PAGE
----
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There are Mercedes fans who like the E-Class best of all the German sedans, and there are luxury car buyers who insist the S-Class is best. The masses might prefer the obtainability of the more compact C-Class. You don’t have to be an auto researcher to figure out what Mercedes is doing, but it wouldn’t hurt.
All I know is that I recently had a Mercedes CLS for a week — but it wasn’t “just” a CLS. It was an “AMG CLS53 Coupe,” which isn’t a true coupe at all, and it adds the sizzle of that AMG prefix. It came in Cardinal Red Metallic paint, and the AMG guys have built a special new engine for it — a 3.0-liter in-line 6-cylinder engine with hybrid electrical energy boost to 429 horsepower and 384 foot-pounds of torque.
A basic C-Class sedan starts at $41,500, with a 2.0-liter 4-cylinder that is quick and can get you over 30 miles per gallon all the time. Add CLS to the mix and you’re up to a $70,000 base price. And when you put AMG into the picture along with the CLS, and the impact of hybrid complementary power and 4Motion all-wheel drive, the sticker price on my test car was a cool $106,980.
The car has the look of some hot-rod styling upgrades, German style, and it goes like the proverbial bullet, on upgraded tires, wheels, suspension, chassis and drivetrain components, making it rise toward actually being worth such a lofty price. People seem to have money, and after they buy a fancy house with way-more bedrooms and bathrooms than they need, buying a couple of cars makes some sort of sense. And buying a car like the high-end AMG CLS53 Coupe seems somewhat logical.
Back for some remedial Mercedes research, here’s a brief overview: The most impressive thing about the ongoing path of Mercedes Benz automobiles is that every time the company brings out a new model of any of its vehicles, they invariably stand up as the best of the batch. The C-Class was the base size and price, the E-Class midsize, ad the S-Class large and luxurious.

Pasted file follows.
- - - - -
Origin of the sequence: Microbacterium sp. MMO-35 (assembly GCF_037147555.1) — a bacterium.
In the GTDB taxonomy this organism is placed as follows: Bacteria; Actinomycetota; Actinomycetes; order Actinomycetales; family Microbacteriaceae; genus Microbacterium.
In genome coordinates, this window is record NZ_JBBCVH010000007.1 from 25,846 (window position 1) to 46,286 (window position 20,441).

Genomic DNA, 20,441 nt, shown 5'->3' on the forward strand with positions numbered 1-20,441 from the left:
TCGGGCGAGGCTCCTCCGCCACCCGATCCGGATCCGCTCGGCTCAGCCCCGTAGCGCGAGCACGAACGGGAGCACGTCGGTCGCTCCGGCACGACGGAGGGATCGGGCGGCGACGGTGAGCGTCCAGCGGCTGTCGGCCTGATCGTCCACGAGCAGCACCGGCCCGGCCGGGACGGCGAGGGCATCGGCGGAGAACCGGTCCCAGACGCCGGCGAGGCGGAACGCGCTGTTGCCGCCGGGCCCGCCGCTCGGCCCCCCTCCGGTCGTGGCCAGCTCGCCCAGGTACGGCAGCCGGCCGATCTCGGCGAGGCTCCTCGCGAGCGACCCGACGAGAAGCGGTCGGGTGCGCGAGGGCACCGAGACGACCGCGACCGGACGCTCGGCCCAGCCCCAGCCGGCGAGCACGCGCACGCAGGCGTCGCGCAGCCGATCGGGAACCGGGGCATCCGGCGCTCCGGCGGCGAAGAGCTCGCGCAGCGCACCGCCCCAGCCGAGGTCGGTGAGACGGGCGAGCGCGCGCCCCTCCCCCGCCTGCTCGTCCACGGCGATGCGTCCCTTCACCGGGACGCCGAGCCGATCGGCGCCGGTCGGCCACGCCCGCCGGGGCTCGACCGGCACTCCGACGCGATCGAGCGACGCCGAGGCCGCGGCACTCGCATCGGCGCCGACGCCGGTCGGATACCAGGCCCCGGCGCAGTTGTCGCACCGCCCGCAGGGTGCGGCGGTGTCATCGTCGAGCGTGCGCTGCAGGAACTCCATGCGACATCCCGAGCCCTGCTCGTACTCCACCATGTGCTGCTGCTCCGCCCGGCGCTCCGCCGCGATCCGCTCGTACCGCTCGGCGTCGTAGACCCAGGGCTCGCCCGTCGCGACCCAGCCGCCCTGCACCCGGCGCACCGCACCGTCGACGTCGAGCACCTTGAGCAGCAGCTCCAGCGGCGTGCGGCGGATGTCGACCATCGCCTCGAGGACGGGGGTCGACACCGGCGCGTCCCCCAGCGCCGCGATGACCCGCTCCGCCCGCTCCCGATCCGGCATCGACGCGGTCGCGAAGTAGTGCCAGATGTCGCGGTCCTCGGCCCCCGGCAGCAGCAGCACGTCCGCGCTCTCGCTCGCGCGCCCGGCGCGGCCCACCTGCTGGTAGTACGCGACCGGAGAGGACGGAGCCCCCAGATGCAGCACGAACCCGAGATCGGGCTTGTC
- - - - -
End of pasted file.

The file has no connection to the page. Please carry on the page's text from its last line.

Then at one model change, the designers gave the C-Class a neat slope, making a continuous roofline that looked almost coupe-like. They called it, in fact, a “Four-door Coupe.” The have added to the stable, with the new A-Class and CLA-Class, and the sportier versions, designated with SL or SLC. Then, of course, Mercedes leaped into the SUV battle and expanded to a whole fleet of different sized SUVs.
My favorite remained the C-Class, because it was sleek, a bit smaller, roomy enough, quick enough, and had that great and sporty roofline. It branched off to add the CLS-Class, which is a sportier version of the C-Class, and while the basis C-Class was changed a year ago, 2019 is the year of major modifications to the CLS-Class.
So many models, so many variations, so many engines. And then there’s AMG. Back in 1967, a couple of Mercedes mechanics who had tried to push for more high-performance models broke off and started up their own engine shop. Hans-Werner Aufrect, born in Grobaspach, Germany, was joined bay Erhard Melcher, and the two started building engines on their own. They picked the acronym AMG to stand for Aufrect, Melcher, and Aufrect’s birthplace.
Their favorite cars to upgrade were, not surprisingly, Mercedes models. They started to hang on with the factory production of cars, and were soon brought in as a very close subsidiary. It got to the point where each line that added an AMG model would get the same upgrade, starting with an engine built to lofty standards by one engineer. Then they strengthened the frame, and the suspension parts, and the transmission, as well as the interior.
In the revised CLS, there are two engines available — both of them